For those of you who are interested in the exact methodology of these projections, read on. To calculate the adjustment factor for returning players, I took a straight average of each player's differential between public and private ballots over the last three years. For example, Mike Piazza's differential was −9.8% in 2015, −9.1% in 2014, and −3.8% in 2013, so his adjustment factor is −7.6%. Importantly for drawing the distinction between public and private ballots, in order to best simulate the pre-announcement conditions we're working under, I only care about which ballots were public before results were released. Therefore, I use Darren Viola's now-defunct HOF Ballot Collecting Gizmo rather than Ryan's spreadsheet for these historical numbers. (All historical exit-poll data can be found in this spreadsheet.) For players who have only been on the ballot for two years or one year, I take the straight average of their public-private differentials for however long they've been on the ballot. Ergo, Mike Mussina's adjustment factor is the average of his −16.8% from 2015 and his −10.2% from 2014, and Gary Sheffield's is simply just his 2015 differential of +3.0%.

As explained above, I then add or subtract each player's adjustment factor to or from his percentage in the BBHOF Tracker to arrive at an estimate for how this year's private ballots will treat him. Then I combine the private and public counts proportionally based on how many public ballots are known and how many private ballots are expected. Because of last year's purge of the Hall of Fame voter rolls, lower turnout is expected this year: Hall watchers generally agree that about 450 of the now-475 eligible voters will cast ballots. Therefore, if there are 200 public ballots, my projections assume 250 private ballots will be cast. To take an example, if a player is at 30% among public ballots but I project him at 45% among private ones, I would combine those proportionally at a four-to-five ratio (i.e., 200/250) for a final vote projection of 38.3%. This is why, as public ballots become a greater and greater share of the total electorate, my projections get ever closer to the raw polls.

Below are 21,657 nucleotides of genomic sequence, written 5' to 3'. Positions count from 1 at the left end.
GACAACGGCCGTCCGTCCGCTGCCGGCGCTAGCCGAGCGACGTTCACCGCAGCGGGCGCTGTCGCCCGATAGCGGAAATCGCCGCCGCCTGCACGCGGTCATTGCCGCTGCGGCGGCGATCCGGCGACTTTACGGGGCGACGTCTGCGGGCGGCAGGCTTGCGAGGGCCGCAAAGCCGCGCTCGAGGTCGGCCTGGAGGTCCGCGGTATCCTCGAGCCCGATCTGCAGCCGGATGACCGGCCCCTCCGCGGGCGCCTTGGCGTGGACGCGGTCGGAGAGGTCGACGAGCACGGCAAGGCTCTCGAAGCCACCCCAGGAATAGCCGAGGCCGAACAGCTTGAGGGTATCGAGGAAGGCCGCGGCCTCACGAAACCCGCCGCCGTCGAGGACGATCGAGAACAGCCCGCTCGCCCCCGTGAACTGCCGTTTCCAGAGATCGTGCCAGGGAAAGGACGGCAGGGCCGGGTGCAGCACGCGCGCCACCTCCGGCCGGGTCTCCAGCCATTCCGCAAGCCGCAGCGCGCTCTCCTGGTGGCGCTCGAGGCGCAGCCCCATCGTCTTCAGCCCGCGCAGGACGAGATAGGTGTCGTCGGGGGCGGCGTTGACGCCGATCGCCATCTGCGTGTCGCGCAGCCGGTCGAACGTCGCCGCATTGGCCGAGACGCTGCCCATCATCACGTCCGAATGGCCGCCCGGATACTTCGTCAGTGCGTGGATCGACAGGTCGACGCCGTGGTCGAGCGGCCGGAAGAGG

This leaves the ballot's first-time candidates—Ken Griffey, Trevor Hoffman, Billy Wagner, Jim Edmonds, and several non-serious candidates—to reckon with. Because they don't have any vote history of their own to go off, I use the next best thing—the vote history of similar candidates. The polls also allow us to see what kind of voter best correlates with Hoffman voters, Wagner voters, etc., in a phenomenon similar to genetic linkage; if certain candidates are regularly paired up, they probably share the same type of supporter. Sam Miller identified three general strains of voter (think of them as political parties) in an analysis earlier this year; it's the same concept.

The returning candidate most closely correlated with Hoffman is Smith. This is not exactly a shock. The two candidates are extremely similar: they are both relief pitchers, and the best argument for their induction is their prodigious saves totals. The type of voter who would be swayed by saves, and who rejects sabermetric arguments that relief pitchers are not valuable because of how many fewer innings they pitch than starters, would be expected to vote eagerly for Hoffman and Smith in equal measure. Indeed, as of January 2, 88.4% of public Smith voters voted for Hoffman, while just 51.5% of public non-Smith voters did. Meanwhile, 43.2% of public Hoffman voters voted for Smith, while just 9.6% of public non-Hoffman voters did. That's as strong a correlation as you'll find this side of Bonds and Roger Clemens.

Rather than devise an adjustment factor for Hoffman, I calculate his estimated share of private ballots directly under the assumption that the same percentages of Smith voters and of non-Smith voters support Hoffman across the board. For instance, as of January 2, Smith's estimated performance on private ballots was 43.4%; 88.4% of those 43.4% are assumed to support Hoffman, and 51.5% of the remaining 56.6% do too—yielding a private-ballot haul of 67.5% for Hoffman. Once his private performance is calculated, I combine it with his public votes in the same way as every other candidate to get a final projection.